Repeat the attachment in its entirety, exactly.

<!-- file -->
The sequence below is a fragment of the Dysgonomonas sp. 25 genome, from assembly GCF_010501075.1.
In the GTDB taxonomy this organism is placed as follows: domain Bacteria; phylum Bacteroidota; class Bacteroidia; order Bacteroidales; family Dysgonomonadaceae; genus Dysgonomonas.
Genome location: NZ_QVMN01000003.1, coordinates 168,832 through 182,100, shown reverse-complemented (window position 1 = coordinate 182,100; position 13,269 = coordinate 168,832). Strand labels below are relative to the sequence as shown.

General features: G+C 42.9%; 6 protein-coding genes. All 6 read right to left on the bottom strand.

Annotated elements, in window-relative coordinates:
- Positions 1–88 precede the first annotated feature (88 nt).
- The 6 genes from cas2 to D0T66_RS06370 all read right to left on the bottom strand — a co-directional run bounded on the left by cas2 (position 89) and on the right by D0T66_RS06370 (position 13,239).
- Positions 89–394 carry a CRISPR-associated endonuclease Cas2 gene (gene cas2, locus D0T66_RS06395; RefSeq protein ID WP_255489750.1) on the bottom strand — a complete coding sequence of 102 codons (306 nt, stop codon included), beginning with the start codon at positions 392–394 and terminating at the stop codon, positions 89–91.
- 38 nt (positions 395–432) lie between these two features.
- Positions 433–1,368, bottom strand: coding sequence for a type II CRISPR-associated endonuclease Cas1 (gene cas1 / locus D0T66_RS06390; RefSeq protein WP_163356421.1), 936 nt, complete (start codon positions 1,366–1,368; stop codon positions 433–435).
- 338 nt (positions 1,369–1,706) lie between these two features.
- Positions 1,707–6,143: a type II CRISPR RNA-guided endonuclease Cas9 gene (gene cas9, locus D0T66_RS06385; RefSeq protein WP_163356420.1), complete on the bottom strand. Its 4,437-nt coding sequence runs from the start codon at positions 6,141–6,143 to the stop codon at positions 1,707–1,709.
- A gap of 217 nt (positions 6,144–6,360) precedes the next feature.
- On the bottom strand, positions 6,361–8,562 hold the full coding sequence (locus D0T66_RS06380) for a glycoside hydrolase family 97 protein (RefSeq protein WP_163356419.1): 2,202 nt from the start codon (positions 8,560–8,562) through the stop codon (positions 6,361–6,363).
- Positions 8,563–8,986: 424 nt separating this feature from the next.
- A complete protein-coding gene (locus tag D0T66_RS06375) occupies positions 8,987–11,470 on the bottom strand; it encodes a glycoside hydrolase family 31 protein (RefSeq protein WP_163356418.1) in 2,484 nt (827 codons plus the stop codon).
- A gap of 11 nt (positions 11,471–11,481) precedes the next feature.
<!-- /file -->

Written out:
The sequence below is a fragment of the Dysgonomonas sp. 25 genome, from assembly GCF_010501075.1.
In the GTDB taxonomy this organism is placed as follows: domain Bacteria; phylum Bacteroidota; class Bacteroidia; order Bacteroidales; family Dysgonomonadaceae; genus Dysgonomonas.
Genome location: NZ_QVMN01000003.1, coordinates 168,832 through 182,100, shown reverse-complemented (window position 1 = coordinate 182,100; position 13,269 = coordinate 168,832). Strand labels below are relative to the sequence as shown.

General features: G+C 42.9%; 6 protein-coding genes. All 6 read right to left on the bottom strand.

Annotated elements, in window-relative coordinates:
- Positions 1–88 precede the first annotated feature (88 nt).
- The 6 genes from cas2 to D0T66_RS06370 all read right to left on the bottom strand — a co-directional run bounded on the left by cas2 (position 89) and on the right by D0T66_RS06370 (position 13,239).
- Positions 89–394 carry a CRISPR-associated endonuclease Cas2 gene (gene cas2, locus D0T66_RS06395; RefSeq protein ID WP_255489750.1) on the bottom strand — a complete coding sequence of 102 codons (306 nt, stop codon included), beginning with the start codon at positions 392–394 and terminating at the stop codon, positions 89–91.
- 38 nt (positions 395–432) lie between these two features.
- Positions 433–1,368, bottom strand: coding sequence for a type II CRISPR-associated endonuclease Cas1 (gene cas1 / locus D0T66_RS06390; RefSeq protein WP_163356421.1), 936 nt, complete (start codon positions 1,366–1,368; stop codon positions 433–435).
- 338 nt (positions 1,369–1,706) lie between these two features.
- Positions 1,707–6,143: a type II CRISPR RNA-guided endonuclease Cas9 gene (gene cas9, locus D0T66_RS06385; RefSeq protein WP_163356420.1), complete on the bottom strand. Its 4,437-nt coding sequence runs from the start codon at positions 6,141–6,143 to the stop codon at positions 1,707–1,709.
- A gap of 217 nt (positions 6,144–6,360) precedes the next feature.
- On the bottom strand, positions 6,361–8,562 hold the full coding sequence (locus D0T66_RS06380) for a glycoside hydrolase family 97 protein (RefSeq protein WP_163356419.1): 2,202 nt from the start codon (positions 8,560–8,562) through the stop codon (positions 6,361–6,363).
- Positions 8,563–8,986: 424 nt separating this feature from the next.
- A complete protein-coding gene (locus tag D0T66_RS06375) occupies positions 8,987–11,470 on the bottom strand; it encodes a glycoside hydrolase family 31 protein (RefSeq protein WP_163356418.1) in 2,484 nt (827 codons plus the stop codon).
- A gap of 11 nt (positions 11,471–11,481) precedes the next feature.